Only, I explained, if you’re actually buying the triathlon gear, and if the data from your watch indicates that you actually ran it. I mean, that is the kind of data we now emit all day long. Only other humans are fooled. Amazon is not.

They know who’s posting those photos and then ordering, “The Ten Secret Supplements for Opioid Detox.” They know who hasn’t left her apartment for six weeks, seems to sleep fourteen hours a day, and never buys soap or shampoo.

They know more than enough to make the most detailed and accurate actuarial forecasts that any insurer has ever been able to make, by far. Between their data, Facebook’s, and other trackers, they can probably estimate the probability of your illness and death with such precision that if you’re genuinely unlikely to get sick or die this year, they can pool you with millions just like you and get you fully covered for pennies.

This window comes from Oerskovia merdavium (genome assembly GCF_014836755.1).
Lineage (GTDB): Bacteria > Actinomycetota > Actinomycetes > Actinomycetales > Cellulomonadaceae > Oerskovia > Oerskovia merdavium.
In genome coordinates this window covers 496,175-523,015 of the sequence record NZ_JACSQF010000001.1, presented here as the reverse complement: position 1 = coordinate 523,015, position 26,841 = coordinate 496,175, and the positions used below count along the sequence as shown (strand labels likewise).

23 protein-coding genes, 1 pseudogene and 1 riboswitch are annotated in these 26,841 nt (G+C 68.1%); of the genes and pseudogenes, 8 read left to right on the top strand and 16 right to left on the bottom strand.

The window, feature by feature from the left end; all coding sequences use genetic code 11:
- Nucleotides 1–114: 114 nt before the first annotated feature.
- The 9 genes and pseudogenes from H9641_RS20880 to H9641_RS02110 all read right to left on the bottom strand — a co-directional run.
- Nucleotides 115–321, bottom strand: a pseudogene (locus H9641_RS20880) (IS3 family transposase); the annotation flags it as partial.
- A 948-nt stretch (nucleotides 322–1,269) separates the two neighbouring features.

And if the risk’s a little higher, based on your unwillingness to lose a few pounds (which they know because of the size of your clothes) or your risk of suicide (which they know because of the kind of books you read and the number of hours you spend here), you go in the medium-risk pool.

And you bet you will not know why your premiums are higher than your friend’s, even though he’s the same age and frankly, you’d have said you were the healthier one (especially since you plan to quit shooting smack once those supplements arrive).

The way they calculate the premium will be as secret as the recipe for Coca-Cola. And it will really work well, as everything Big Tech does. It will cover most of the healthy population. What remains are the people they won’t insure. They will need Medicare. And we’ll have a much better chance of being able to afford it.